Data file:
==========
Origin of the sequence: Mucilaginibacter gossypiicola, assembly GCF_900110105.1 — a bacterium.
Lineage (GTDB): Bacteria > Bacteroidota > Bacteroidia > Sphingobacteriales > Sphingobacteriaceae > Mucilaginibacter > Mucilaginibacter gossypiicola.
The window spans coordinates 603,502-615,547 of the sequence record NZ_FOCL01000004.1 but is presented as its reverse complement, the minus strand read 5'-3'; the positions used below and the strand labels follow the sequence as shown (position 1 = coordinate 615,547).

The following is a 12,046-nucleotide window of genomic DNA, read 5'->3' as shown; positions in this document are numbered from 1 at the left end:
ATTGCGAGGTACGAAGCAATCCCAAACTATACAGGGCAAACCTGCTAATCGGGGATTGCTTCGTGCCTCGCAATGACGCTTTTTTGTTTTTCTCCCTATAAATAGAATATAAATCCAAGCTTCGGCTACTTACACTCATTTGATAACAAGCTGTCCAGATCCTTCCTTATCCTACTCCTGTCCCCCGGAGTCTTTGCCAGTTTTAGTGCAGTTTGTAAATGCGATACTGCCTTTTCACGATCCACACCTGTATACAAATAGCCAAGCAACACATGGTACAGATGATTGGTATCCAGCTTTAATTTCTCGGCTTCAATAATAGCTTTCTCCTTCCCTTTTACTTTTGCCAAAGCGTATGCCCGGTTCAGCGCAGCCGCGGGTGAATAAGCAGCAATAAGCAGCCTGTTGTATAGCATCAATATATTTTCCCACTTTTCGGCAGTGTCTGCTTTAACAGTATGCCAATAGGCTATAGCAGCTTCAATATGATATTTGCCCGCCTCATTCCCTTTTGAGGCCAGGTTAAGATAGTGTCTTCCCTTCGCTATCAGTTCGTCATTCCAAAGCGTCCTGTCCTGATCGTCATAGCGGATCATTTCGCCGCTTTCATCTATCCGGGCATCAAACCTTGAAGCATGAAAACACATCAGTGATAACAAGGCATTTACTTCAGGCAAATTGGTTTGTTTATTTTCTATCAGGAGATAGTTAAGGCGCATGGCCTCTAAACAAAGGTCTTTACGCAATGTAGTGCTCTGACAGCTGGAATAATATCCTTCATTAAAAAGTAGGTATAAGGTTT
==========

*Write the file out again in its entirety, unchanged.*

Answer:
Origin of the sequence: Mucilaginibacter gossypiicola, assembly GCF_900110105.1 — a bacterium.
Lineage (GTDB): Bacteria > Bacteroidota > Bacteroidia > Sphingobacteriales > Sphingobacteriaceae > Mucilaginibacter > Mucilaginibacter gossypiicola.
The window spans coordinates 603,502-615,547 of the sequence record NZ_FOCL01000004.1 but is presented as its reverse complement, the minus strand read 5'-3'; the positions used below and the strand labels follow the sequence as shown (position 1 = coordinate 615,547).

The following is a 12,046-nucleotide window of genomic DNA, read 5'->3' as shown; positions in this document are numbered from 1 at the left end:
ATTGCGAGGTACGAAGCAATCCCAAACTATACAGGGCAAACCTGCTAATCGGGGATTGCTTCGTGCCTCGCAATGACGCTTTTTTGTTTTTCTCCCTATAAATAGAATATAAATCCAAGCTTCGGCTACTTACACTCATTTGATAACAAGCTGTCCAGATCCTTCCTTATCCTACTCCTGTCCCCCGGAGTCTTTGCCAGTTTTAGTGCAGTTTGTAAATGCGATACTGCCTTTTCACGATCCACACCTGTATACAAATAGCCAAGCAACACATGGTACAGATGATTGGTATCCAGCTTTAATTTCTCGGCTTCAATAATAGCTTTCTCCTTCCCTTTTACTTTTGCCAAAGCGTATGCCCGGTTCAGCGCAGCCGCGGGTGAATAAGCAGCAATAAGCAGCCTGTTGTATAGCATCAATATATTTTCCCACTTTTCGGCAGTGTCTGCTTTAACAGTATGCCAATAGGCTATAGCAGCTTCAATATGATATTTGCCCGCCTCATTCCCTTTTGAGGCCAGGTTAAGATAGTGTCTTCCCTTCGCTATCAGTTCGTCATTCCAAAGCGTCCTGTCCTGATCGTCATAGCGGATCATTTCGCCGCTTTCATCTATCCGGGCATCAAACCTTGAAGCATGAAAACACATCAGTGATAACAAGGCATTTACTTCAGGCAAATTGGTTTGTTTATTTTCTATCAGGAGATAGTTAAGGCGCATGGCCTCTAAACAAAGGTCTTTACGCAATGTAGTGCTCTGACAGCTGGAATAATATCCTTCATTAAAAAGTAGGTATAAGGTTT